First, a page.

“We changed our church structure from a committee-led church to a ministry team concept,” Evans said. “We now understand that committees make decisions, but ministry teams involve themselves in getting the work done. That has made a big difference. Our people are excited,” he said.
   
Evans also noted that the church’s ministry has become more community oriented. Starting four years ago Dalraida has had a Family Fun Day on the Sunday before Vacation Bible School (VBS) starts. In addition to things children enjoy, there is an evangelistic part as FAITH teams nonintrusively witness to visitors.
   
“The first year less than 50 came, but this year we had more than 300,” Evans said. “Since VBS we have continued to have professions of faith as a result of Family Fun Day and VBS, but we don’t push the kids in follow-up. On the Sunday after VBS we had a brunch for the children and their parents where we introduced them to their Sunday School classes.”
   
Dalraida furnishes The Alabama Baptist to every family in the church.
   
“Informed people are the easiest people to lead,” Evans said. “If they know what’s going on and why you need to do it, most of your obstacles are over. In The Alabama Baptist our people can read about events that will impact them and their children that they would not find out about otherwise. Time does not permit us to make all of that information available during the worship service. I trust our people in their spiritual growth to make proper judgments.
   
“Our people read the feature articles as well as the editorials,” he said. “They help us understand how God is working through our sister churches so we may become more open to what He is trying to accomplish through us.”
   
Since October 1999 Dalraida has been using the local edition service of The Alabama Baptist to deliver the church’s newsletter every week.
   
“We previously had been sending out a monthly church newsletter,” Evans  said. “With a weekly newsletter, our news is fresher now.”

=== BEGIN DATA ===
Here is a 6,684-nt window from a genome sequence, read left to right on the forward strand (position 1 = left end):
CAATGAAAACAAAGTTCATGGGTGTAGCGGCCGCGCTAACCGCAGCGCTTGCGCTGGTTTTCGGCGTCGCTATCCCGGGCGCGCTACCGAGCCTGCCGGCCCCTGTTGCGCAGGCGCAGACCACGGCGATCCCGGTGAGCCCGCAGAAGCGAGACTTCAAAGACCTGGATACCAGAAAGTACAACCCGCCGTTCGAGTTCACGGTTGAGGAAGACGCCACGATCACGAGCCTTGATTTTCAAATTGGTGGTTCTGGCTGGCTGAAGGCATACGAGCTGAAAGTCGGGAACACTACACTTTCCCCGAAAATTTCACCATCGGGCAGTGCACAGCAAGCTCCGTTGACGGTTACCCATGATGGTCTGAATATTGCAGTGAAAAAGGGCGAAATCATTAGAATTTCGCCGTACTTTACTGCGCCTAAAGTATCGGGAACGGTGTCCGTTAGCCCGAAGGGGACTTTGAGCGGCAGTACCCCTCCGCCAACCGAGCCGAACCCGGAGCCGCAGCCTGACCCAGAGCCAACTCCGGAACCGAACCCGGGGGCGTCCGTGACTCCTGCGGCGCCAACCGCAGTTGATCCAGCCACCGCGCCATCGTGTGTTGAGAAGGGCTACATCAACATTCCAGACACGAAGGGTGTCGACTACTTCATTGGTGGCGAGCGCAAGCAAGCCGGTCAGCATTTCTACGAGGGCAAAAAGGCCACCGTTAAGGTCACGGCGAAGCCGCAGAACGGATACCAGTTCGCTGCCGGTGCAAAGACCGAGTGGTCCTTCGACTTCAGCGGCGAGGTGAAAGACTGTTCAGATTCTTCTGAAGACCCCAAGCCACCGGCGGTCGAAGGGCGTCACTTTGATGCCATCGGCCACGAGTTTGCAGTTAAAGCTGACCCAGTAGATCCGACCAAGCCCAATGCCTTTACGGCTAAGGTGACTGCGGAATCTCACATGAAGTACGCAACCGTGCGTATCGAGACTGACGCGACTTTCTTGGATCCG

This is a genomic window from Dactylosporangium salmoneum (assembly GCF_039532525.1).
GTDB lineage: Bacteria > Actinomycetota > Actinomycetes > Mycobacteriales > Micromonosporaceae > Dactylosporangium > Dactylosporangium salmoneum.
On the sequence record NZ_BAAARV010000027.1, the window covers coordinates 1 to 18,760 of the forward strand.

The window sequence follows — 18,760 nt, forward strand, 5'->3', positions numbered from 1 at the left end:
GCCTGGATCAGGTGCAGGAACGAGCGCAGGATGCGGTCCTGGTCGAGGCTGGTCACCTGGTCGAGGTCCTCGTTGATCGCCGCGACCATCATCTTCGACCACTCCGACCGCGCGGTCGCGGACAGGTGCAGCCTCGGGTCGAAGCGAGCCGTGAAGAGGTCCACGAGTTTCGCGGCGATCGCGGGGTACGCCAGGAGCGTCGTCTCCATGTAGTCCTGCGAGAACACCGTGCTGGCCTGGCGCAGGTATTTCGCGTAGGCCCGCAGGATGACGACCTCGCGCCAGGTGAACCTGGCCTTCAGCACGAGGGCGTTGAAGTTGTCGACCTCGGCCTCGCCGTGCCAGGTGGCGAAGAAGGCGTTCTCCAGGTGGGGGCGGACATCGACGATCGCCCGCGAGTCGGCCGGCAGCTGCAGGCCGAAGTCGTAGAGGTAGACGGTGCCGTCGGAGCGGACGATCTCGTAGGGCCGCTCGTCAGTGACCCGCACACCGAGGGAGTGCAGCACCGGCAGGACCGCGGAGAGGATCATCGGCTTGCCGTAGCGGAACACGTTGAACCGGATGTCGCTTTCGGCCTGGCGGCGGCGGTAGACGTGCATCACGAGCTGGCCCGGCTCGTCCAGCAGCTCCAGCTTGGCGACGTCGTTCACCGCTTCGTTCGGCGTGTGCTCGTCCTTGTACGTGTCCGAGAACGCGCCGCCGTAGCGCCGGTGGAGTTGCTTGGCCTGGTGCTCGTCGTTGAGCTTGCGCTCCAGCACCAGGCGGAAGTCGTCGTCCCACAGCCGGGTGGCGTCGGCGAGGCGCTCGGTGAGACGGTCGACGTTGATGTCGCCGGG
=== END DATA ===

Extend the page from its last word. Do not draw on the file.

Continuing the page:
He noted, “It is very economical for us to use The Alabama Baptist for our news. We were already sending the paper to some of our families, a very limited number. Adding the rest of our families to the subscription list and using a page in the paper every week costs us less than it did to send out the monthly newsletter.”
   
Evans mentioned another benefit: “The paper is folded so the church page is on the outside. Our people don’t have to search for it.”
   
Dalraida member and church secretary Kathy Watson prepares the newsletter each week. She said, “It is pleasant working with The Alabama Baptist. And I am usually finished by noon on Monday.
   
“I would really encourage any church to consider this,” she said. “Compared with the manual labor of bulk mailings, the convenience of doing this by e-mail is much easier.”
   
Watson said she has been a faithful reader of The Alabama Baptist for more than 20 years, “and I practically read it from the front to the back. I already had a good impression of The Alabama Baptist. This has reinforced my impression.”
   
But don’t ask Watson if the arrangement makes her job easier.
   
“I consider my work as a ministry more than a job,” she said. That’s a normal attitude at Dalraida Baptist Church.